Lately, more and more operagoers are gripping about how one particularly atrocious singer ruined the whole show for them. It is becoming commonplace to hear, “The staging was fantastic, but that tenor was horrendous!”

This is something that wouldn’t be surprising if it were happening at your local community theatre. . . but it isn’t. It’s happening at the Met, La Scala, Chicago Lyric. It turns out many of the A-list houses have a similar casting protocol.

Many opera houses contract their lead roles years in advance, and lots of times without an audition. (I wonder when the last time Netrebko auditioned for something was.) Some bigger houses cast half a decade in advance. This strategy is lucrative for the well-established, well-managed singers, but not so well for the majority of others. My theory is that this concept of “advanced casting” is what is ruining the experience of opera for so many.

In the 1960’s Rudolph Bing used to plan the next season of the Met as he was on the spring tour for the last season. Now that the pool of “world class singers” is shrinking, opera houses are scrambling to book the stars three, four or five years in advance. Meanwhile, the “not so world class but damned fine” singers are hung out to dry. The only way to make your big debut at many of these houses is to land an understudy gig and step in at the last minute for the ailing superstar.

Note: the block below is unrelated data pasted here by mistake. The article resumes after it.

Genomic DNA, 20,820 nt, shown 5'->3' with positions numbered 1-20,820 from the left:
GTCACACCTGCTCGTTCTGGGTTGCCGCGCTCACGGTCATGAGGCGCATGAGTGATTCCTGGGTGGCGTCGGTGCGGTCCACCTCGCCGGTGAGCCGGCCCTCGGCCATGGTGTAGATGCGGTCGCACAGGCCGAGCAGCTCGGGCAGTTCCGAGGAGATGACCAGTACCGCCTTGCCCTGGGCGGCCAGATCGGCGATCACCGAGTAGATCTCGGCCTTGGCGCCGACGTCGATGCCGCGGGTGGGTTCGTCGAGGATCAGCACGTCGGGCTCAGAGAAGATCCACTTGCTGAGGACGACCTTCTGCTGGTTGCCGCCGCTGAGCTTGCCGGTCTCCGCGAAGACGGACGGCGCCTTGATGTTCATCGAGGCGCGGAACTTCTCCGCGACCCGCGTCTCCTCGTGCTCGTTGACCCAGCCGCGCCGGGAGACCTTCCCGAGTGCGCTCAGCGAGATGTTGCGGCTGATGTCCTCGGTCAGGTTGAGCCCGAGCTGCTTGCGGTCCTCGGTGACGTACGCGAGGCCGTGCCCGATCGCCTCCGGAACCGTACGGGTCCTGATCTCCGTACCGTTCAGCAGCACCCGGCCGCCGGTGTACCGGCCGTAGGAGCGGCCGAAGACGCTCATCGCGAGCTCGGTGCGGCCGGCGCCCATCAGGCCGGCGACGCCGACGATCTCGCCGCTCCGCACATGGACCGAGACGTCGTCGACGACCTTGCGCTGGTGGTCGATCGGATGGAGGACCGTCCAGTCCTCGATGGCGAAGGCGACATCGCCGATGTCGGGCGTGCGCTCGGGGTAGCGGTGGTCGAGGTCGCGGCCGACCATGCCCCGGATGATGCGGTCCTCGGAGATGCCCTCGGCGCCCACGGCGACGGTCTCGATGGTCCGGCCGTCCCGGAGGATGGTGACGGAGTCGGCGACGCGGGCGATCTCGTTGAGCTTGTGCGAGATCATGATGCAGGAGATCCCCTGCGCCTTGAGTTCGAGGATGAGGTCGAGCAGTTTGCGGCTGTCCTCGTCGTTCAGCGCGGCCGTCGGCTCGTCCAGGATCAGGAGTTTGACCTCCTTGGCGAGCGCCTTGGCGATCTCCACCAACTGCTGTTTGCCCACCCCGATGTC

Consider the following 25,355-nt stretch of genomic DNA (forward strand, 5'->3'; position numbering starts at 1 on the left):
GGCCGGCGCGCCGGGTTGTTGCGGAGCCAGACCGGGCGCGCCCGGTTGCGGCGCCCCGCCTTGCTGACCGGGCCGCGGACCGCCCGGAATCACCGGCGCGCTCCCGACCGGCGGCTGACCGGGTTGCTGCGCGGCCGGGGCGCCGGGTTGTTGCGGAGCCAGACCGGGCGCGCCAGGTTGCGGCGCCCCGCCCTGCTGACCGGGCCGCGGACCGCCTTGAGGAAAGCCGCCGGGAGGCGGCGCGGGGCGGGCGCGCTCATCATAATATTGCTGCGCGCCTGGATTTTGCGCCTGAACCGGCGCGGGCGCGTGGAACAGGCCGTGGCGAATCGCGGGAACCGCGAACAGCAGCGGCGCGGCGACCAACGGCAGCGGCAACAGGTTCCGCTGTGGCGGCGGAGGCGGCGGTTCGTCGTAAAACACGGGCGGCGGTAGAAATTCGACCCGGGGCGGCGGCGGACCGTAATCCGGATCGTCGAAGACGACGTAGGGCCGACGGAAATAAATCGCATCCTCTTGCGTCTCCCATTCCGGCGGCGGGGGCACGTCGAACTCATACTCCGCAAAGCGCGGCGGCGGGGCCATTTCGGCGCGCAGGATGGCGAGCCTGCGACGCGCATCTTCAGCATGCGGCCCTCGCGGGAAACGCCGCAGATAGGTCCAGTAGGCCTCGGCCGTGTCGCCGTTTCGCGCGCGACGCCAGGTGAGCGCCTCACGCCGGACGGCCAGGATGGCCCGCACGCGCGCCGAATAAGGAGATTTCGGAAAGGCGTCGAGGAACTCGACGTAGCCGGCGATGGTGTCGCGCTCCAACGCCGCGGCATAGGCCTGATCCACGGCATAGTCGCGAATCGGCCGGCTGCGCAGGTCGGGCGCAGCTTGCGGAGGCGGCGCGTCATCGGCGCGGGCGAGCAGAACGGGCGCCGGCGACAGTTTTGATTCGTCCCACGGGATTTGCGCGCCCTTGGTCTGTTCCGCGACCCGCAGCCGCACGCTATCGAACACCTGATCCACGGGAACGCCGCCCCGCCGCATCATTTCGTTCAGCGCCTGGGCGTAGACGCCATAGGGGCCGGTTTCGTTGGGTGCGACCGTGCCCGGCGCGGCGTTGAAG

The problem is twofold. While René Flemming can have a baby, strain her voice and still overbook, the up- and-coming soprano doesn’t even get a shot. Even if the whole show sags because of Flemming’s performance, the only way to nix her and put in a ringer is to pay out Flemming’s contract AND pay the new artist’s fees. The contracts have become bulletproof.

So, instead of firing them, the show just goes on, much to the chagrin of the people who paid hundreds for their seats.

Now that doesn’t seem fair. . . Does it? 


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